Category Archives: Learning

noob 2 l33t: now with graphs

Myself and Mike Dewar have just had a paper published in the journal Psychological Science. In it we present an analysis of what affects how fast people learn, using data from over 850,000 people who played an online game called Axon (designed by our friends Preloaded. This is from the abstract: In the present study, […]

BBC Future column: Personal superstitions

I’m writing a fortnightly column for BBC Future, about everyday brain quirks (as I’ve mentioned previously). My marvellous editor has told me I can repost the columns here, with a three day delay. There’s a bit of a backlog, including Why can smells unlock memories?, Why you’re bad at names and good at faces, and […]

Make study more effective, the easy way

Decades old research into how memory works should have revolutionised University teaching. It didn’t. If you’re a student, what I’m about to tell you will let you change how you study so that it is more effective, more enjoyable and easier. If you work at a University, you – like me – should hang your […]

The death of the mind

Business Week has an important article on how internet companies are using the massive data sets collected from the minutia of users’ behaviour to influence customer choices. The article is a useful insight into how tech companies are basing their entire profit model on the ability to model and manipulate human behaviour but the implication […]

Air gun psychology

An amusing YouTube video demonstrates Ivan Pavlov’s principal of classical conditioning with an air gun, a novelty alarm and a reluctant college roommate. Pavlov discovered that we learn to associate an established response to a new event simply by repeatedly pairing the new event to a situation that already caused the response. Famously he could […]

In the eye of the swarm

The Economist has a great article on how computer models of how bees, ants and birds operated in swarms, are being deployed as ‘artificial intelligence’ systems to solve previously unassailable problems. To be honest, the premise of the piece is a little too grand to be plausible: the introductory paragraph announces “The search for artificial […]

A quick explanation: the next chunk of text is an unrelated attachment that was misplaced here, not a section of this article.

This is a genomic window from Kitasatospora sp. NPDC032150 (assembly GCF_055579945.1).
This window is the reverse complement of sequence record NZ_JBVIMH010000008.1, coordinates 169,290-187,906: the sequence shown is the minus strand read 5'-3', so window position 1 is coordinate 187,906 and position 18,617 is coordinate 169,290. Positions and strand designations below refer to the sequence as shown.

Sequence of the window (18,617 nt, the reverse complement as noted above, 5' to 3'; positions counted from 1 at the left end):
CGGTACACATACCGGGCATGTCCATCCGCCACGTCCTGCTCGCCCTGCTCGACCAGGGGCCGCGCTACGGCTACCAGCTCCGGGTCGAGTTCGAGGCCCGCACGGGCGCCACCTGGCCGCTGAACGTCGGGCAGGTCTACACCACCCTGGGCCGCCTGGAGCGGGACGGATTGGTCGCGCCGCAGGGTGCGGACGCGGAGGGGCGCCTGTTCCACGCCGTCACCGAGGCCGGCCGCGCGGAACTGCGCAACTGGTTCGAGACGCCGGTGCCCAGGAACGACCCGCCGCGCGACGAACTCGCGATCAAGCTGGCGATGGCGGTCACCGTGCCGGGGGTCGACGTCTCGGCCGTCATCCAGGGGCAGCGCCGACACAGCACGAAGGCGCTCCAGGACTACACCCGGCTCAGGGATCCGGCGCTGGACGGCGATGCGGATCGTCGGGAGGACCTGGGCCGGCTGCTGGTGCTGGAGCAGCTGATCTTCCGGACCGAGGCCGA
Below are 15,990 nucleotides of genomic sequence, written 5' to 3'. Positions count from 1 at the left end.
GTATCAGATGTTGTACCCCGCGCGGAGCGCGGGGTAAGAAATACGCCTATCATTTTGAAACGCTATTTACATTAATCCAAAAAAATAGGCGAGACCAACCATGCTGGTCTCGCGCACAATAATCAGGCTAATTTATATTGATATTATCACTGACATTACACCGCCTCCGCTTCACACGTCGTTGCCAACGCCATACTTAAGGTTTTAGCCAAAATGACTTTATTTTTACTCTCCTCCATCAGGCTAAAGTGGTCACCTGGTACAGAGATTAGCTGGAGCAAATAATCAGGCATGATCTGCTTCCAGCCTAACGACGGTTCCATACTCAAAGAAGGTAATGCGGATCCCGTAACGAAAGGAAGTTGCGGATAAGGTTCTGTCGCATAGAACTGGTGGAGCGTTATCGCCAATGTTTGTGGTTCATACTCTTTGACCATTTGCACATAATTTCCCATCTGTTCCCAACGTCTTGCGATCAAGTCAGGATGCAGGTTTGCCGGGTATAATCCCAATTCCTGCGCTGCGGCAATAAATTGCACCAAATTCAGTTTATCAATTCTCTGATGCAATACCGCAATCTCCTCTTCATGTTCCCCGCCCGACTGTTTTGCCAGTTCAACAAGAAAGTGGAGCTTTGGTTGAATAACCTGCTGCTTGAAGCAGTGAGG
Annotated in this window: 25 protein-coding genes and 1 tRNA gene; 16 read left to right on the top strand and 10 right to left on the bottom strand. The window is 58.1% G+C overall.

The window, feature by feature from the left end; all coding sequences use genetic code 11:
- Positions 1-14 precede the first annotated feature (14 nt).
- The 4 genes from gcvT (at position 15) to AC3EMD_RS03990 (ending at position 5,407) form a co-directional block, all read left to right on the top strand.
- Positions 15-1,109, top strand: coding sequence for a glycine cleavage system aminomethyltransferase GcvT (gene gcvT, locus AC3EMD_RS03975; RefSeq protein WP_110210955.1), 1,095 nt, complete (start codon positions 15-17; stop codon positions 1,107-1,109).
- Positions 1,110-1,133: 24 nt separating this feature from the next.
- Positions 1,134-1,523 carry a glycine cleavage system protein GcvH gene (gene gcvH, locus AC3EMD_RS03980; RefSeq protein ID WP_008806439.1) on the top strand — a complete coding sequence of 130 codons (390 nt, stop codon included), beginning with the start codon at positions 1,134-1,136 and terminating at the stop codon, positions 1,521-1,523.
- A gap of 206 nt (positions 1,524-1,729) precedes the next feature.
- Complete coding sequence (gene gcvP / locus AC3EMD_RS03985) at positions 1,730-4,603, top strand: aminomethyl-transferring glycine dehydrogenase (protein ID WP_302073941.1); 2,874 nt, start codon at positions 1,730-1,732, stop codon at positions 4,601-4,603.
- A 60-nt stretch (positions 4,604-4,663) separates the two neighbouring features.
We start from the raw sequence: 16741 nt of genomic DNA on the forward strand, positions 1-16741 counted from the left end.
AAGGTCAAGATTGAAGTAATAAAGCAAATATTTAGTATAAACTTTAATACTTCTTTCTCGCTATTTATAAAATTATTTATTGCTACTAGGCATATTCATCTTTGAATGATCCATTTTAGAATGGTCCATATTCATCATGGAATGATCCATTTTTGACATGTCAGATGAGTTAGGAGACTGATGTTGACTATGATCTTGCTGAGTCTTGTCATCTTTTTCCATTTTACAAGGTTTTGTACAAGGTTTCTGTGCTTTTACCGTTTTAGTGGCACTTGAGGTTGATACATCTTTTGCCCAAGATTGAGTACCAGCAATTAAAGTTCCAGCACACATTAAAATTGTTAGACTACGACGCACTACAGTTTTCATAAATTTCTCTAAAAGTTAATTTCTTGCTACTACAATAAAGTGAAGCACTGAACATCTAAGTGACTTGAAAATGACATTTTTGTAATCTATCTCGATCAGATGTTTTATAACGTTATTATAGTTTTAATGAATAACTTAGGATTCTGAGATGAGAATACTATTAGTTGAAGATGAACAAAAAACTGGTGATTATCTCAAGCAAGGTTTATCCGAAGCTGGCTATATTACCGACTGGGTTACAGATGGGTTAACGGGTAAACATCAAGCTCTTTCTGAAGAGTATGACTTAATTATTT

The early years

If you’re interested in the psychology of children and how they develop, two new blogs have recently appeared which are doing a fantastic job of covering an area that has previously neglected by online writers. Child’s Play is a new blog on the Scientopia network that combines the talents of developmental psychologists Jason Goldman and […]

The inflexible efficiency of babies

Scientific American Mind has an excellent article on how the inflexibility of young children’s brains can make them better learners than adults. The piece riffs on the apparent paradox that humans develop into perhaps the most psychologically flexible of creatures and yet spend the longest with seemingly impaired mental functions. This is due to the […]

The ups and downs of smouldering talent

In Touched with Fire psychologist Kay Redfield Jamison argued that history’s great artists were more likely to have experienced mood problems and especially the ups and down of ‘manic depression’ that fuelled their intense creativity. The idea is attractive, although her book relied on a case by case interpretation of often long-dead figures. Nevertheless, a […]

Pavlov, Office Style

This clip, from the US version of comedy show The Office, shows Jim training co-worker Dwight to expect a sweet everytime he reboots his computer. From Vodpod. Psychologists everywhere will recognise this an an application of classical conditioning. The ‘scientist’ Jim has heard of is, of course, Ivan Pavlov. Thanks to Russ Fazio for showing […]

The Straight Dope on Learning Styles

The glorious truth is that people think and learn differently. Some people like words, but not pictures, some like movements rather than sounds. Why are people different? Who knows, perhaps because Allah loves wondrous variety. A funny thing is that we have the tendency to ignore this fact. Perhaps because empathy is difficult, perhaps because […]

Learning Should Be Fun

Learning can and should be fun. This is not just a moral position, but a scientific one too. When you learn a new thing, or get a surprise, there is a shot of a chemical messenger in your brain called dopamine. Dopamine is famous among neuroscientists for its involvement in the reward and motivation systems […]

Learning Makes Itself Invisible

This month I am guest blogging at School of Everything, the website that helps people who want to learn meet people who want to teach. I’ll be posting here and there about what psychologists know about learning. Below is my first post… Once you have learnt something you see the world differently. Not only can […]

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